Janelle’s presentation will concludes the second segment of the Frontiers in Food and Agriculture webinar and marks the conclusion of our 2013 program. On January 28, 2014, Laurie Beyranevand, the Assistant Director of the Center for Agriculture and Food Systems at Vermont Law School will kick off the third part of our series, “GMOs and Intellectual Property.” We encourage you to check back in January to register for this and other presentations on the future of food and agriculture.

Jena Clarke is a first-year Master of Environmental Management candidate at the School of Forestry and Environmental Studies. She earned her B.S. in International Agricultural Development from the University of California, Davis in 2009.  She is interested in agricultural policy, especially relating to livestock production and rangeland management. Her background is in cattle ranching in the US and Australia, where she worked as a cowgirl and later as a business analyst for a corporate agricultural funds manager.

Posted in: Energy & Climate
Wednesday, November 27, 2013
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Where’s the Law?

By Guest Author, Jennifer Skene, Yale Law School '14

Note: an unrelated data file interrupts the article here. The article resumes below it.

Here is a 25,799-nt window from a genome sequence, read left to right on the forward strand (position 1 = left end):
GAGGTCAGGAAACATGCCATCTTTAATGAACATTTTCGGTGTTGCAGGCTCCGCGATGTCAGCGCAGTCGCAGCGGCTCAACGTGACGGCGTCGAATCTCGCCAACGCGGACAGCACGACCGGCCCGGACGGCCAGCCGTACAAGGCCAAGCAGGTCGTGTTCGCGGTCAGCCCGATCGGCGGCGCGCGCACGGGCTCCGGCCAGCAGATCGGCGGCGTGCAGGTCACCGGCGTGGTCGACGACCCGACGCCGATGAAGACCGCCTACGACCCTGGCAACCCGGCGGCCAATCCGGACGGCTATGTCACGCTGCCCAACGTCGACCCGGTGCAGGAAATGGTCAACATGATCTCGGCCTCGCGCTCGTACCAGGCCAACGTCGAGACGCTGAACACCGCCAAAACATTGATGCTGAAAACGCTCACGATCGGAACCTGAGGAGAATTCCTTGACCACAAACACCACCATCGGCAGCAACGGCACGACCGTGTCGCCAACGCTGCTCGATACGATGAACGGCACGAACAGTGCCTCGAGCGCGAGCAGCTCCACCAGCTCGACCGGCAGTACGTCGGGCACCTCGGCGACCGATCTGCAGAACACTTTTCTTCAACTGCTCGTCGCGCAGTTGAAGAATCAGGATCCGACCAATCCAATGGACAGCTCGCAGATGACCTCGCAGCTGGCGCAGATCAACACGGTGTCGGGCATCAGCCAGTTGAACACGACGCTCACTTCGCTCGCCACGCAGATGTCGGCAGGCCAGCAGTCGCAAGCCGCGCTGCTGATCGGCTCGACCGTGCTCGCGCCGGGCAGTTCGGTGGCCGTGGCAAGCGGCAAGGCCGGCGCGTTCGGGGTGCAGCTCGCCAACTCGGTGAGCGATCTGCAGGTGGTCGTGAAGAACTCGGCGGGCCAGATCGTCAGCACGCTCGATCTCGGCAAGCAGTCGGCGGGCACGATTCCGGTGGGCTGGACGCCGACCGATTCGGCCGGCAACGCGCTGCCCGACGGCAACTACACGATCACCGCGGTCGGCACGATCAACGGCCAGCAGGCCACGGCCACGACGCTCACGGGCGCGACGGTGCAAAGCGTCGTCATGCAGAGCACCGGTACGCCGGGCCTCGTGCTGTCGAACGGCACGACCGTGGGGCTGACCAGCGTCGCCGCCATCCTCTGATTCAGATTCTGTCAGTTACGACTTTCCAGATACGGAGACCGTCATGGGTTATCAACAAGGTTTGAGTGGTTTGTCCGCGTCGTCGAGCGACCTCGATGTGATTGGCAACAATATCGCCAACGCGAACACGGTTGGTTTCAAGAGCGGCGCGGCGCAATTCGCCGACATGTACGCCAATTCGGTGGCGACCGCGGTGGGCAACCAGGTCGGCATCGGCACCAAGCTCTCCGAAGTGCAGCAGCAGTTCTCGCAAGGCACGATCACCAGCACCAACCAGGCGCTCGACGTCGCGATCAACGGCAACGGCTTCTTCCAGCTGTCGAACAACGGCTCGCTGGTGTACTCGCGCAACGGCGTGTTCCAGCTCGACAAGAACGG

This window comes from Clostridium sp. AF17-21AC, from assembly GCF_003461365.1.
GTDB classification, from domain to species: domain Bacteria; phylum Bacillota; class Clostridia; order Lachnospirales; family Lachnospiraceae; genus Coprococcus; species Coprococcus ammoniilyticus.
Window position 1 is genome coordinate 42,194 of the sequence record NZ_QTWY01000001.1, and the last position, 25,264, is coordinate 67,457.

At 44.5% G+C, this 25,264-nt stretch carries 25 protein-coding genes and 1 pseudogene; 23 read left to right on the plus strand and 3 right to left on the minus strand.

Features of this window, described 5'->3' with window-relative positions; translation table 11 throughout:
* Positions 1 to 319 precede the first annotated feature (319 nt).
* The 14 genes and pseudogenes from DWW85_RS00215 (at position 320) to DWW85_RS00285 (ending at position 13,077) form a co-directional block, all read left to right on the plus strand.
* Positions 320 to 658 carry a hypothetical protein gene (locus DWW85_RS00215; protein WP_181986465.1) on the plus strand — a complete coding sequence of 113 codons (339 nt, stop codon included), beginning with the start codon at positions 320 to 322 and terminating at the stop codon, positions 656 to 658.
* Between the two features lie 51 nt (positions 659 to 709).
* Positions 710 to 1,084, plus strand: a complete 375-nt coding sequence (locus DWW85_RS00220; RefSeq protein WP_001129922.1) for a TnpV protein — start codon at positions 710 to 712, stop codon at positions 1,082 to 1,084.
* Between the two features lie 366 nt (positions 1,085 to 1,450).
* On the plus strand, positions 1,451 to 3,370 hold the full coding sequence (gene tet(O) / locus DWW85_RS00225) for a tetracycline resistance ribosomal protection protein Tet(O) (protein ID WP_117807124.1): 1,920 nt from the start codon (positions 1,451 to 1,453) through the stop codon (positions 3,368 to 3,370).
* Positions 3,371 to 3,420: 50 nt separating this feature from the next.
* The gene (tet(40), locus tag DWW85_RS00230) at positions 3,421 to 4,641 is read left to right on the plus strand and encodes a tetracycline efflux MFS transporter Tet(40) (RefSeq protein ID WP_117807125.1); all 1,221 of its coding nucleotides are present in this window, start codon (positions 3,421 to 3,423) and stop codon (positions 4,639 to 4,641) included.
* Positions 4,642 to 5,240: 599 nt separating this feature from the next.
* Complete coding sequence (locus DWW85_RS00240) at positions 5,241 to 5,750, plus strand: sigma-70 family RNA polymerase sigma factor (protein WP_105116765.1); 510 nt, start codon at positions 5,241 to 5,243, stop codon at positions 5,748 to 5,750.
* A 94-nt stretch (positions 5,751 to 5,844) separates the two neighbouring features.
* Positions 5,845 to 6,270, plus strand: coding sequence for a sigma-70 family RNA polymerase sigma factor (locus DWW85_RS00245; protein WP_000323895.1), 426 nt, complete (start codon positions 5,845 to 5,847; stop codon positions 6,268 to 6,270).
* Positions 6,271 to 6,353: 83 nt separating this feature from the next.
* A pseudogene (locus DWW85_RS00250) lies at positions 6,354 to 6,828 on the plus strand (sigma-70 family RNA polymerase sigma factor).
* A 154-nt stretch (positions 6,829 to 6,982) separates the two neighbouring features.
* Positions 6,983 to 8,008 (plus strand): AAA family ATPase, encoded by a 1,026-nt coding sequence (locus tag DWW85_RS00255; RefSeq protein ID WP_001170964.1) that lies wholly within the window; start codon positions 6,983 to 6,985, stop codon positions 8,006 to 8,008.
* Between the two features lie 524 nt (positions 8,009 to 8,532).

“Where’s The Finance (WTF)?” That was the question posed repeatedly the past two weeks during the UNFCCC’s 19th Conference of the Parties (COP) in Warsaw. But this simply leads to another question: “Where’s the Law?”

In other cases of environmental damage for the past seventy years, under international law the question of “Where’s the Finance?” has been comparatively easy to answer—it lies with the countries to blame for the harms caused. This is known as the polluter pays principle (PPP), and it is now a widely recognized tenet of international law. Yet the PPP has yet to materialize in any UNFCCC agreements, meaning that developing countries, which are the hardest hit by climate change, are left with minimal financial assistance.

Ironically, it was a case brought by the United States that provided the initial foundation for the PPP. In the 1941 Trail Smelter decision the United States won a dispute against Canada for compensation for pollution damages caused to the U.S. by a Canadian smelter.

With climate change, however, the U.S. and other developed countries are successfully keeping compensation out of the picture, and this COP in Warsaw was no different.  The “Warsaw international mechanism for loss and damage (IMLD)” is the compromise States reached during their overtime negotiations on Saturday, November 23. Despite the calls of developing nations to create a separate loss and damage mechanism, the IMLD will be housed under the existing adaptation mechanisms. Essentially this means that funding provided by developed nations, if and when it should materialize, will come in the form of financial assistance, not compensation for harm caused by greenhouse gas emissions. And this financial assistance will almost certainly be far from adequate.